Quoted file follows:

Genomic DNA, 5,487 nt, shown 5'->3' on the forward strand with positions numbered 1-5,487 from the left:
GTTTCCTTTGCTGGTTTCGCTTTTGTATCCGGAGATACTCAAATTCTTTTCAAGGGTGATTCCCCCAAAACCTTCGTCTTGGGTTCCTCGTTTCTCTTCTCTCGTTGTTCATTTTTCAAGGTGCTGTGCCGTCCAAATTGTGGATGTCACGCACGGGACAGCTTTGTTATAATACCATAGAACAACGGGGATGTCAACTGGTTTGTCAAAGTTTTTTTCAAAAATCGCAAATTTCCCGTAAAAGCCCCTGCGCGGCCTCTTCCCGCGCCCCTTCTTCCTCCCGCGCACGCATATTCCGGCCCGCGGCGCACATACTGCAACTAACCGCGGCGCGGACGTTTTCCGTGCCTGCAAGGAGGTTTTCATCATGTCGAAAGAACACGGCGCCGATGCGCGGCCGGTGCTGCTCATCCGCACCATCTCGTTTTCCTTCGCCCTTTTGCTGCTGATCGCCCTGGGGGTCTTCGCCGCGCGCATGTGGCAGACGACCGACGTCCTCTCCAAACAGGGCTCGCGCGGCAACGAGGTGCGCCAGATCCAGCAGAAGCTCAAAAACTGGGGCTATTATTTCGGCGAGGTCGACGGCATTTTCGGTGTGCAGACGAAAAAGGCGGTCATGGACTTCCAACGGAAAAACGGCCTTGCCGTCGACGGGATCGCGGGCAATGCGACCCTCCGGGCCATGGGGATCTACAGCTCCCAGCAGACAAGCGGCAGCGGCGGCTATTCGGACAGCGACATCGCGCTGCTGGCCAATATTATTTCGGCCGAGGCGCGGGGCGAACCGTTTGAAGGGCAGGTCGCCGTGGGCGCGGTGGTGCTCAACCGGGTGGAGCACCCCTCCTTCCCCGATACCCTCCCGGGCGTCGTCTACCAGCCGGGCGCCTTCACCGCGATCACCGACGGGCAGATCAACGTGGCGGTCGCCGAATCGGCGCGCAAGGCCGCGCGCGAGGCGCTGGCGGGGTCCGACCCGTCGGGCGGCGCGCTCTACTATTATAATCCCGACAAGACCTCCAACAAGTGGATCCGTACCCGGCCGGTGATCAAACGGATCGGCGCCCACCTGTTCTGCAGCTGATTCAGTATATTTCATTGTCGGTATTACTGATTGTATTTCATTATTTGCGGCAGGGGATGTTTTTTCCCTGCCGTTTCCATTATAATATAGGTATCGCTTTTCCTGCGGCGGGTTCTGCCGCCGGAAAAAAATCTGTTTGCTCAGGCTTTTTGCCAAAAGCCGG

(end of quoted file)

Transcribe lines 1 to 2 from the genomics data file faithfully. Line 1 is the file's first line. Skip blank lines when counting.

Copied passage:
Genomic DNA, 5,487 nt, shown 5'->3' on the forward strand with positions numbered 1-5,487 from the left:
GTTTCCTTTGCTGGTTTCGCTTTTGTATCCGGAGATACTCAAATTCTTTTCAAGGGTGATTCCCCCAAAACCTTCGTCTTGGGTTCCTCGTTTCTCTTCTCTCGTTGTTCATTTTTCAAGGTGCTGTGCCGTCCAAATTGTGGATGTCACGCACGGGACAGCTTTGTTATAATACCATAGAACAACGGGGATGTCAACTGGTTTGTCAAAGTTTTTTTCAAAAATCGCAAATTTCCCGTAAAAGCCCCTGCGCGGCCTCTTCCCGCGCCCCTTCTTCCTCCCGCGCACGCATATTCCGGCCCGCGGCGCACATACTGCAACTAACCGCGGCGCGGACGTTTTCCGTGCCTGCAAGGAGGTTTTCATCATGTCGAAAGAACACGGCGCCGATGCGCGGCCGGTGCTGCTCATCCGCACCATCTCGTTTTCCTTCGCCCTTTTGCTGCTGATCGCCCTGGGGGTCTTCGCCGCGCGCATGTGGCAGACGACCGACGTCCTCTCCAAACAGGGCTCGCGCGGCAACGAGGTGCGCCAGATCCAGCAGAAGCTCAAAAACTGGGGCTATTATTTCGGCGAGGTCGACGGCATTTTCGGTGTGCAGACGAAAAAGGCGGTCATGGACTTCCAACGGAAAAACGGCCTTGCCGTCGACGGGATCGCGGGCAATGCGACCCTCCGGGCCATGGGGATCTACAGCTCCCAGCAGACAAGCGGCAGCGGCGGCTATTCGGACAGCGACATCGCGCTGCTGGCCAATATTATTTCGGCCGAGGCGCGGGGCGAACCGTTTGAAGGGCAGGTCGCCGTGGGCGCGGTGGTGCTCAACCGGGTGGAGCACCCCTCCTTCCCCGATACCCTCCCGGGCGTCGTCTACCAGCCGGGCGCCTTCACCGCGATCACCGACGGGCAGATCAACGTGGCGGTCGCCGAATCGGCGCGCAAGGCCGCGCGCGAGGCGCTGGCGGGGTCCGACCCGTCGGGCGGCGCGCTCTACTATTATAATCCCGACAAGACCTCCAACAAGTGGATCCGTACCCGGCCGGTGATCAAACGGATCGGCGCCCACCTGTTCTGCAGCTGATTCAGTATATTTCATTGTCGGTATTACTGATTGTATTTCATTATTTGCGGCAGGGGATGTTTTTTCCCTGCCGTTTCCATTATAATATAGGTATCGCTTTTCCTGCGGCGGGTTCTGCCGCCGGAAAAAAATCTGTTTGCTCAGGCTTTTTGCCAAAAGCCGG